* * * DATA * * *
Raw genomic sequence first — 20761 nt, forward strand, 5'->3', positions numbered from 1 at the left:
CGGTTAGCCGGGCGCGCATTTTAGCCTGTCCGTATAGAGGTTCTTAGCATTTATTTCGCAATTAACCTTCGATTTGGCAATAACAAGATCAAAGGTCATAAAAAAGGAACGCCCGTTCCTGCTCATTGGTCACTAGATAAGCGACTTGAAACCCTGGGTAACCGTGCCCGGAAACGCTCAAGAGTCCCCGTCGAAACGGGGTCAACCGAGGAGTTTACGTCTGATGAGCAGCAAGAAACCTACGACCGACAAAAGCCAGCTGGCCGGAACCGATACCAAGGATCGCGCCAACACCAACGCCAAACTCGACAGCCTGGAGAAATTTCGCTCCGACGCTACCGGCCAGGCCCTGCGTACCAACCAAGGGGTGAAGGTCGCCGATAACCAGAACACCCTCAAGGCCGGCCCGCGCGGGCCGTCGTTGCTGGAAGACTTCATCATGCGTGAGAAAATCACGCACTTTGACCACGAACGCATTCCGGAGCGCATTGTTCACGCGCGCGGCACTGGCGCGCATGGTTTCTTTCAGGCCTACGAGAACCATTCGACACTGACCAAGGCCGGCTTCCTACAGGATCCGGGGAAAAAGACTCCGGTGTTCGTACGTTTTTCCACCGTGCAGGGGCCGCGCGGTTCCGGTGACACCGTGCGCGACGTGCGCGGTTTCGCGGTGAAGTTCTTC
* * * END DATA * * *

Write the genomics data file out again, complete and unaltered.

Raw genomic sequence first — 20761 nt, forward strand, 5'->3', positions numbered from 1 at the left:
CGGTTAGCCGGGCGCGCATTTTAGCCTGTCCGTATAGAGGTTCTTAGCATTTATTTCGCAATTAACCTTCGATTTGGCAATAACAAGATCAAAGGTCATAAAAAAGGAACGCCCGTTCCTGCTCATTGGTCACTAGATAAGCGACTTGAAACCCTGGGTAACCGTGCCCGGAAACGCTCAAGAGTCCCCGTCGAAACGGGGTCAACCGAGGAGTTTACGTCTGATGAGCAGCAAGAAACCTACGACCGACAAAAGCCAGCTGGCCGGAACCGATACCAAGGATCGCGCCAACACCAACGCCAAACTCGACAGCCTGGAGAAATTTCGCTCCGACGCTACCGGCCAGGCCCTGCGTACCAACCAAGGGGTGAAGGTCGCCGATAACCAGAACACCCTCAAGGCCGGCCCGCGCGGGCCGTCGTTGCTGGAAGACTTCATCATGCGTGAGAAAATCACGCACTTTGACCACGAACGCATTCCGGAGCGCATTGTTCACGCGCGCGGCACTGGCGCGCATGGTTTCTTTCAGGCCTACGAGAACCATTCGACACTGACCAAGGCCGGCTTCCTACAGGATCCGGGGAAAAAGACTCCGGTGTTCGTACGTTTTTCCACCGTGCAGGGGCCGCGCGGTTCCGGTGACACCGTGCGCGACGTGCGCGGTTTCGCGGTGAAGTTCTTC